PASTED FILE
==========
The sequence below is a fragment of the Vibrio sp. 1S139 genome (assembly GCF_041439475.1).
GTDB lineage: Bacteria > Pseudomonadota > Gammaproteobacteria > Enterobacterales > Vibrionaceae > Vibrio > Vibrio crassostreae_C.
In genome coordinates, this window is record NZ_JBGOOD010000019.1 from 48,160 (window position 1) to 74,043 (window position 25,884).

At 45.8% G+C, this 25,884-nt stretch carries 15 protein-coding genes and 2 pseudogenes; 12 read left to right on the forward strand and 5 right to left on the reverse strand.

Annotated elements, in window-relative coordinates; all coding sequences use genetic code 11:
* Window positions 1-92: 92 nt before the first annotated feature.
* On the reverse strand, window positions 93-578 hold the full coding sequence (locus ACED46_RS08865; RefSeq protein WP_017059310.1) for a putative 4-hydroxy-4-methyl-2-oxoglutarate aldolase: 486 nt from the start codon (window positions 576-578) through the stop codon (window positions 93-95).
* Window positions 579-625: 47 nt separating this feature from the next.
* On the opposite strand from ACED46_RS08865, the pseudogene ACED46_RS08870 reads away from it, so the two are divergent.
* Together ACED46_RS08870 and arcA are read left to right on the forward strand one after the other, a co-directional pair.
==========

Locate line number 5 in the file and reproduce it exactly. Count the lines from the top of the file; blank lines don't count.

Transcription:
Annotated elements, in window-relative coordinates; all coding sequences use genetic code 11: